The third level of self-awareness is characterized by the ability of an individual to conduct self-examination and that of the environment, which some scholars often refer to as private self-awareness (Burian, Burian, Maffei, & Pieffer, 2014). One starts to develop emotions, values, sensations, goals, motives, and perceptions. They get to understand the consequences of their actions and the relevance of embracing morality.
This stage is known as meta-self-awareness. They can define opinion over an issue based on specific principles. The study holds that successful leaders exhibit Meta self-awareness. They know what they want and how they can achieve it based on specific principles. These leaders know how to influence followers to embrace their principles and beliefs towards a given path, especially in cases of crisis where quick and emphatic decisions are needed. They are always ready to stand by their decisions and deal with consequences arising from their actions.
Self-deception was another emerging theme. Self-deception refers to ignorance or the inability to acknowledge one’s core values. In such cases, an individual may easily make a decision that may harm personal reputations or self-beliefs just to please people around them. Authenticity was another common theme. Unlike the case of self-deception, authentic individuals have a deep self-awareness of their behavior and are often committed to achieving specific goals, which are aligned with their convictions. They cannot be swayed easily to make decisions that go against their beliefs. The manifestation of deceptive behavior was another theme in this study.
While those with limited self-awareness engage in self-deception to please others, those who have mastered the concept of self-awareness deceive others to ensure that decisions made are in line with their personal beliefs. They are committed to aligning their decisions and actions with their values and beliefs. The last theme focused on feedback, the way different people process it, and how it defines one’s values.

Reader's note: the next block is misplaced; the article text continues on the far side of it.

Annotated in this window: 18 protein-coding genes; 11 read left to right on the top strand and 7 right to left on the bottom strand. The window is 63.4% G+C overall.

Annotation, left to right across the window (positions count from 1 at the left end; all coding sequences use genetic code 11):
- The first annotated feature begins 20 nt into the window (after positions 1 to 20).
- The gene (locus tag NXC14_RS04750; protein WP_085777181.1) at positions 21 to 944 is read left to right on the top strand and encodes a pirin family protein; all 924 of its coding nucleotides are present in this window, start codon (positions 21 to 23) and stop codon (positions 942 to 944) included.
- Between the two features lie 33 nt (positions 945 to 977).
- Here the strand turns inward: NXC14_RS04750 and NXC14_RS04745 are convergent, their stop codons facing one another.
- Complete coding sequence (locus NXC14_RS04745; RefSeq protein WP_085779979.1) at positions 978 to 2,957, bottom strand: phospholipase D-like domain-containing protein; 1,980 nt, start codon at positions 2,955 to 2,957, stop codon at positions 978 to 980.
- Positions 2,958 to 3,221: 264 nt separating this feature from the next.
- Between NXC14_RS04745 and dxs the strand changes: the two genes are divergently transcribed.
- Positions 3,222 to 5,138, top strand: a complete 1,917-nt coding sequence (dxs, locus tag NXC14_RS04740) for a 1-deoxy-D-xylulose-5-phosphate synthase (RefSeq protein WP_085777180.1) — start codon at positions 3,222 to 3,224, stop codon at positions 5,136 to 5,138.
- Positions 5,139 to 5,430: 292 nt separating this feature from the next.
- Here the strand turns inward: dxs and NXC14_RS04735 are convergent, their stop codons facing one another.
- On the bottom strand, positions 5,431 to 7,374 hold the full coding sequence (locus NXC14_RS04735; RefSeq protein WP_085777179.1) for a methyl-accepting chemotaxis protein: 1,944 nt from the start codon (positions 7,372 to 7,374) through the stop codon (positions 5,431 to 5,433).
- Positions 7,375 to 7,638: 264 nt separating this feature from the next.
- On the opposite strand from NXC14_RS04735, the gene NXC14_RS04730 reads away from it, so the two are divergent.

The findings also revealed the significance of authentic leadership as a theory that defines one’s behavior. This theory emphasizes the need to build leadership legitimacy by having an honest and ethical relationship with followers and to value their input. Authentic leaders tend to be positive individuals who promote openness within their organization (Luthra & Dahiya, 2015). As shown in figure 1 below, moral reasoning and positive psychology in critical life events are the basis of authentic leadership. They make it possible for one to have internalized moral perspective and self-awareness. They also promote balanced processing and relational transparency. These qualities are key attributes for one to achieve success as a leader in the current competitive business and socio-political environments.
The study has provided insights that I can put into use as a leader in my organization. One of the main insights is the danger of self-deception. When one has a limited self-awareness, it is easy for them to be manipulated to act in a self-destructive way. As explained in the study, these individuals end up deceiving themselves that their actions are justified, while in reality, they are harming their reputation. It is apparent that one of the greatest threats to successful leadership is limited self-awareness. As such, I have learned that the path to becoming a successful leader start’s with self-awareness. One must understand what they desire, how they can influence others to support their views, and systems that can make it happen.